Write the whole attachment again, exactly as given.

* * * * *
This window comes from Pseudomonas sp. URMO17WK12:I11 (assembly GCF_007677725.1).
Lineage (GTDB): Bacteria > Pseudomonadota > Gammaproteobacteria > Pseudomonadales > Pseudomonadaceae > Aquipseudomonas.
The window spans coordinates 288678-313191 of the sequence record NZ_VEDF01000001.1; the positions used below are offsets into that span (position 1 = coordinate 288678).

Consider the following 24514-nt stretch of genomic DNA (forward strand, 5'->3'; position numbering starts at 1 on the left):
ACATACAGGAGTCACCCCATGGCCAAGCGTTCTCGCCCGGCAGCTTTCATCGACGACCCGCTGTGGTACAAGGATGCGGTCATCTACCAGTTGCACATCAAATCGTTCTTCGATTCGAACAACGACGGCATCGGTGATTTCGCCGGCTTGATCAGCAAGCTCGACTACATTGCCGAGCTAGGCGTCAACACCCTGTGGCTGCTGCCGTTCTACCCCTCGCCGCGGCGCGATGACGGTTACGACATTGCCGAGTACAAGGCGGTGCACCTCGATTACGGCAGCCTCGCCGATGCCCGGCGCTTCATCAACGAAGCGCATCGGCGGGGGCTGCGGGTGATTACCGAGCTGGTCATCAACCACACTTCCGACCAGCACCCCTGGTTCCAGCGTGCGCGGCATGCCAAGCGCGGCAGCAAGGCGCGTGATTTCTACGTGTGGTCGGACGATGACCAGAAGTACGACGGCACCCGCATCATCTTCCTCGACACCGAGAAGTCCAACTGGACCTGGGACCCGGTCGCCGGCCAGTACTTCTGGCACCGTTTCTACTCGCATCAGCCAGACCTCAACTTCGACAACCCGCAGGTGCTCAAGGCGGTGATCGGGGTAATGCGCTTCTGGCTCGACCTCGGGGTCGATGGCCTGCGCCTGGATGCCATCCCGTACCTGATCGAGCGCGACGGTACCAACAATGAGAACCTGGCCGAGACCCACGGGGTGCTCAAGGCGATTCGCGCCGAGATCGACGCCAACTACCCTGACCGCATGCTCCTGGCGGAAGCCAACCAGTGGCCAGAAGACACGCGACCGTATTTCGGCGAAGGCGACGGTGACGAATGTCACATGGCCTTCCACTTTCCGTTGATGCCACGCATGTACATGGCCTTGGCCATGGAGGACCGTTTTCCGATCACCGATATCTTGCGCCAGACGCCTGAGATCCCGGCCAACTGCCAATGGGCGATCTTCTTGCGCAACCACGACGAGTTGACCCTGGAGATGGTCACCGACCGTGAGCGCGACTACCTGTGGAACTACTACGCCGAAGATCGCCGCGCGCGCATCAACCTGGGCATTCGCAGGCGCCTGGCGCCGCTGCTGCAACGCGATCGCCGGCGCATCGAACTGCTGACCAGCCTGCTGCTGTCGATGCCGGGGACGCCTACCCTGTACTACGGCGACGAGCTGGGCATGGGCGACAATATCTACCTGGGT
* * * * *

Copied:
This window comes from Pseudomonas sp. URMO17WK12:I11 (assembly GCF_007677725.1).
Lineage (GTDB): Bacteria > Pseudomonadota > Gammaproteobacteria > Pseudomonadales > Pseudomonadaceae > Aquipseudomonas.
The window spans coordinates 288678-313191 of the sequence record NZ_VEDF01000001.1; the positions used below are offsets into that span (position 1 = coordinate 288678).

Consider the following 24514-nt stretch of genomic DNA (forward strand, 5'->3'; position numbering starts at 1 on the left):
ACATACAGGAGTCACCCCATGGCCAAGCGTTCTCGCCCGGCAGCTTTCATCGACGACCCGCTGTGGTACAAGGATGCGGTCATCTACCAGTTGCACATCAAATCGTTCTTCGATTCGAACAACGACGGCATCGGTGATTTCGCCGGCTTGATCAGCAAGCTCGACTACATTGCCGAGCTAGGCGTCAACACCCTGTGGCTGCTGCCGTTCTACCCCTCGCCGCGGCGCGATGACGGTTACGACATTGCCGAGTACAAGGCGGTGCACCTCGATTACGGCAGCCTCGCCGATGCCCGGCGCTTCATCAACGAAGCGCATCGGCGGGGGCTGCGGGTGATTACCGAGCTGGTCATCAACCACACTTCCGACCAGCACCCCTGGTTCCAGCGTGCGCGGCATGCCAAGCGCGGCAGCAAGGCGCGTGATTTCTACGTGTGGTCGGACGATGACCAGAAGTACGACGGCACCCGCATCATCTTCCTCGACACCGAGAAGTCCAACTGGACCTGGGACCCGGTCGCCGGCCAGTACTTCTGGCACCGTTTCTACTCGCATCAGCCAGACCTCAACTTCGACAACCCGCAGGTGCTCAAGGCGGTGATCGGGGTAATGCGCTTCTGGCTCGACCTCGGGGTCGATGGCCTGCGCCTGGATGCCATCCCGTACCTGATCGAGCGCGACGGTACCAACAATGAGAACCTGGCCGAGACCCACGGGGTGCTCAAGGCGATTCGCGCCGAGATCGACGCCAACTACCCTGACCGCATGCTCCTGGCGGAAGCCAACCAGTGGCCAGAAGACACGCGACCGTATTTCGGCGAAGGCGACGGTGACGAATGTCACATGGCCTTCCACTTTCCGTTGATGCCACGCATGTACATGGCCTTGGCCATGGAGGACCGTTTTCCGATCACCGATATCTTGCGCCAGACGCCTGAGATCCCGGCCAACTGCCAATGGGCGATCTTCTTGCGCAACCACGACGAGTTGACCCTGGAGATGGTCACCGACCGTGAGCGCGACTACCTGTGGAACTACTACGCCGAAGATCGCCGCGCGCGCATCAACCTGGGCATTCGCAGGCGCCTGGCGCCGCTGCTGCAACGCGATCGCCGGCGCATCGAACTGCTGACCAGCCTGCTGCTGTCGATGCCGGGGACGCCTACCCTGTACTACGGCGACGAGCTGGGCATGGGCGACAATATCTACCTGGGT